SHIH-HSU N Ngai, a distinguished anesthesiologist and pharmacologist and former Editor of ANESTHESIOLOGY, died of lung cancer on July 8, 1999, shortly before his 79th birthday. He was born in Wuchang, China, on September 15, 1920, the youngest and eighth child of a high school teacher. A graduate of China’s Central University Medical School, he spent almost his entire professional career at Columbia University’s Department of Anesthesiology after winning a competitive government fellowship to study anesthesiology abroad. At Columbia, he rose to be Professor of Anesthesiology in 1965 and of Pharmacology in 1974. He spent 2 yr in the US Army (1955–1957) and chaired the Department of Anesthesiology from 1969–1973. He was a distinguished clinician, scientist, teacher, and mentor. FIGURE 

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As a clinician, Dr. Ngai was knowledgeable, compassionate, and highly skilled. He was greatly regarded as a preceptor to residents because, while teaching them to provide anesthesia, he also made them think about their every action.

Dr. Ngai began his research even as a resident, doing pioneering studies on central nervous system control of respiration with Dr. S. C. Wang, the renowned physiologist, that are classics. Later, at Columbia and with collaborators elsewhere, he studied the interactions of biogenic amines with general anesthetics. He also studied narcotics, narcotic antagonists, and the participation of opioid receptors in anesthetic-induced analgesia. His work always seemed a step ahead of his time. An article in Science  in 1976 about the analgesic effect of nitrous oxide stimulated controversy, which persists to now. Seven of his nine research fellows remain in the academic practice of anesthesiology, a remarkable record. Upon his retirement in 1988 the Shih-hsun Ngai Research Fellowship was established to honor his accomplishments.

For many years, Dr. Ngai was affiliated with the biomedical and anesthesiology communities of Taiwan. He was Visiting Professor at National Taiwan University in 1990, the Tri-service Hospital in 1992, and the Veteran’s General Hospital in 1994. During these visits, he upgraded the practice, teaching, and research of anesthesiology in Taiwan. He also was a founding member of the National Health Research Institute, which is similar to the National Institutes of Health in the United States.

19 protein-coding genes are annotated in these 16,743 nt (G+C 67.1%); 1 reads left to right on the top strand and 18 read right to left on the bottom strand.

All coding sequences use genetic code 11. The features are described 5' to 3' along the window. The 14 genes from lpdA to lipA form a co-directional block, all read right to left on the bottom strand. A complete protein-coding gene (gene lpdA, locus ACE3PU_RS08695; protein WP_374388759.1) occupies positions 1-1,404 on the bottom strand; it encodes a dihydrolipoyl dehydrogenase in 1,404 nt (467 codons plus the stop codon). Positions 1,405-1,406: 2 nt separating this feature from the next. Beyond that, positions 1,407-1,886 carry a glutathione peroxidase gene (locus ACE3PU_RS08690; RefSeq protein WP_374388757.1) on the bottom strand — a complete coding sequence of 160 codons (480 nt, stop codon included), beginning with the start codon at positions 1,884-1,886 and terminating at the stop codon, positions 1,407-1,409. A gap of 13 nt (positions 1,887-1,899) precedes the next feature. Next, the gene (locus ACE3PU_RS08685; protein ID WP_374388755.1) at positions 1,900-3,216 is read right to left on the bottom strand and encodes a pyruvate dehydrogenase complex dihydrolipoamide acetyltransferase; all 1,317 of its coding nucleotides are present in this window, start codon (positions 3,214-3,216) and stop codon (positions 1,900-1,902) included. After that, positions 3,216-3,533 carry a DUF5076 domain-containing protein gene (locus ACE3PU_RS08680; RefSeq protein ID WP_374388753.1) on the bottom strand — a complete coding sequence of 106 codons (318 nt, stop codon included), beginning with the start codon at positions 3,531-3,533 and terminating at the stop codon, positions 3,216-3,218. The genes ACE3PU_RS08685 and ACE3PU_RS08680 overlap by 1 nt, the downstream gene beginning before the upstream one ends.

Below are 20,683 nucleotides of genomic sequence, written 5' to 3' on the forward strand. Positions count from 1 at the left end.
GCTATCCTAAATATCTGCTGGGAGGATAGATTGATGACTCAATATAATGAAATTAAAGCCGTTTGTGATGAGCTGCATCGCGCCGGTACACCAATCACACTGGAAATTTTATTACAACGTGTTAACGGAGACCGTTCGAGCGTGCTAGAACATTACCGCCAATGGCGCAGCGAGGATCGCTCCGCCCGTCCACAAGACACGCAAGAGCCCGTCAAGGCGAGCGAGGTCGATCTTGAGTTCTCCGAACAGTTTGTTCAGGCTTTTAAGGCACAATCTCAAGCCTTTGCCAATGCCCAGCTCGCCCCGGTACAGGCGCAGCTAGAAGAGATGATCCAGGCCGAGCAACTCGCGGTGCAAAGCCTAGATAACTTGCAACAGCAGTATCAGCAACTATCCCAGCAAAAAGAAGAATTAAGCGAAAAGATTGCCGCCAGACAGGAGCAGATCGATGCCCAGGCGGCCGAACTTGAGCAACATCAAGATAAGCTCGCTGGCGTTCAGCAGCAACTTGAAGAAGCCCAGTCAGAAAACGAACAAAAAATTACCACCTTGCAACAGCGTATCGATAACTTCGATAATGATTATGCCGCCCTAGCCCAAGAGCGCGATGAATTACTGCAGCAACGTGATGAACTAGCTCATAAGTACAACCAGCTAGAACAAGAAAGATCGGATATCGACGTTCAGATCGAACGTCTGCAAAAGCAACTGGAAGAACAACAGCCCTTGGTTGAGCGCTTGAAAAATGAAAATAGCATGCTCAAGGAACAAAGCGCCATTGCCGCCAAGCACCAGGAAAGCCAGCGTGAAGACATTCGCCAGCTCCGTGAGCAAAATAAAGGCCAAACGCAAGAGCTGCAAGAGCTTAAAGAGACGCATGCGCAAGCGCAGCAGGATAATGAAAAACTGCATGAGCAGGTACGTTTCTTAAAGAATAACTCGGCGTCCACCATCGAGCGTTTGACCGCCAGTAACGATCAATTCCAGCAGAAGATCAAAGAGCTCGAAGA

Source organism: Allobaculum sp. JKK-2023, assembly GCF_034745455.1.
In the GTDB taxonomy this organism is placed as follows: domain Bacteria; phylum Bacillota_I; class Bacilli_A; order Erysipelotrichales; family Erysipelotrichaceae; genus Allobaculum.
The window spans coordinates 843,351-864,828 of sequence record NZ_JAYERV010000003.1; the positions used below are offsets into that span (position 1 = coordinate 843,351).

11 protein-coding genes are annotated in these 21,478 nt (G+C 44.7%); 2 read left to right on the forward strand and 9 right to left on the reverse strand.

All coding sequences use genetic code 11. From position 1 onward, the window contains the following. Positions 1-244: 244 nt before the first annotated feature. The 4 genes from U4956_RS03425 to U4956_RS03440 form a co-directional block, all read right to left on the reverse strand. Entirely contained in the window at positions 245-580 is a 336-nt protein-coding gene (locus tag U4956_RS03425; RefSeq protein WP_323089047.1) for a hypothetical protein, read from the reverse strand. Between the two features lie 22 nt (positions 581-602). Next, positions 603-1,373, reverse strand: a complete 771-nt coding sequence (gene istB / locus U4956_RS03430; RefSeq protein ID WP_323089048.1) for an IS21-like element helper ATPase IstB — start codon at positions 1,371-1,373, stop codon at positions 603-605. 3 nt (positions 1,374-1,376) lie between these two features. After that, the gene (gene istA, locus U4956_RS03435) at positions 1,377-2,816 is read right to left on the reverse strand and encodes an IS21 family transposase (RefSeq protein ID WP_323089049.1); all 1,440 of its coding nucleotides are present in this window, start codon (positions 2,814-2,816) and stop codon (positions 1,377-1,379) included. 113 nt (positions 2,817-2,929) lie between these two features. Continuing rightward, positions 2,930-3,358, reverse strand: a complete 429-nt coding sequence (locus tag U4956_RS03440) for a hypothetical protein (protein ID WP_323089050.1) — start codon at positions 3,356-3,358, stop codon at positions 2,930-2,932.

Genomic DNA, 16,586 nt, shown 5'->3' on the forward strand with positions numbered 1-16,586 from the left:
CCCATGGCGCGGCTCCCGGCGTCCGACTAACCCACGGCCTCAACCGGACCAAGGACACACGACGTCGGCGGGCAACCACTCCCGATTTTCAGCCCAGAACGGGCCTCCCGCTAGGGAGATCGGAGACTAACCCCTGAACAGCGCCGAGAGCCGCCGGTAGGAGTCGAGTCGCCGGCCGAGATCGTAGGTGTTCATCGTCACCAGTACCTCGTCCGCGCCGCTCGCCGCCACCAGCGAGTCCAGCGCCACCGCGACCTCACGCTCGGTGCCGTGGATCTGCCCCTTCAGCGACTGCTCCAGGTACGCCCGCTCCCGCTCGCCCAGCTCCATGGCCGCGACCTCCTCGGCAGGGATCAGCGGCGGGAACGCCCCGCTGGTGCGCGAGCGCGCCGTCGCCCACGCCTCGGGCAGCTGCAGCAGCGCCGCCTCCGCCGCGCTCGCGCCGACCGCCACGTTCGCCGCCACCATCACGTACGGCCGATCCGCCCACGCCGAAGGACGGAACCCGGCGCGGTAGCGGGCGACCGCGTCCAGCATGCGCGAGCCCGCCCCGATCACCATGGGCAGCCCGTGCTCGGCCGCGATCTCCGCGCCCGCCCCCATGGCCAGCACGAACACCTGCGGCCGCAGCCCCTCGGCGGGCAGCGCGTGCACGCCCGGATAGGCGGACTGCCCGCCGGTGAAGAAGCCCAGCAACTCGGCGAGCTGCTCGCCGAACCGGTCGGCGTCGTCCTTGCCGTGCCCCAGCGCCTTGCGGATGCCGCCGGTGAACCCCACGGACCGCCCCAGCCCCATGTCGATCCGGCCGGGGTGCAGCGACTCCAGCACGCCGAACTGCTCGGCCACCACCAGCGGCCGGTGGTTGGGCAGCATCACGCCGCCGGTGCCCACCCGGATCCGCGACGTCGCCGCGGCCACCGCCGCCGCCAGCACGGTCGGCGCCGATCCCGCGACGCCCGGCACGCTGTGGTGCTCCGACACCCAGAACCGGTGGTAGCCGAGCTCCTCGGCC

Perhaps only his closest associates knew that he had an uncanny mastery of scientific writing and English. He helped many at Columbia University and in Taiwan with grant applications and manuscripts, and edited all accepted papers for the Chinese anesthesiology journal Acta Anaesthesiologica Sinica . Dr. Ngai was a man with great integrity in both his personal and professional lives. He had a passionate curiosity informed by keen observation. His high standards, unwavering sense of fairness, and commitment to do the right thing, along with a quiet humor, touched everyone around him. Prestigious honors included the Commonwealth Fellowship (1964), election to the Academia Sinica (Taiwan, 1972), the National Research Council Anesthesia Committee (1961–1970), and several National Institutes of Health Study Sections (1962–1982). Elected to the editorial board of ANESTHESIOLOGY, he served for 10 years (1967–1977), having been asked to continue beyond the normal term because of his special contributions.

Dr. Ngai is survived by his wife, Dr. Hsueh Hwa Wang, Professor Emeritus of Pharmacology of Columbia University; two daughters, Mae, Assistant Professor of History at the University of Chicago; Janet, a physical therapist in Massies Mill, Virginia; a son, John, Associate Professor of Neurobiology and Head of the Neurobiology Graduate Program at the University of California at Berkeley; five grandchildren; and memories of a joyous 50th wedding anniversary family reunion on Christmas, 1998.

He is profoundly missed, but his memory lives in the hearts of his friends.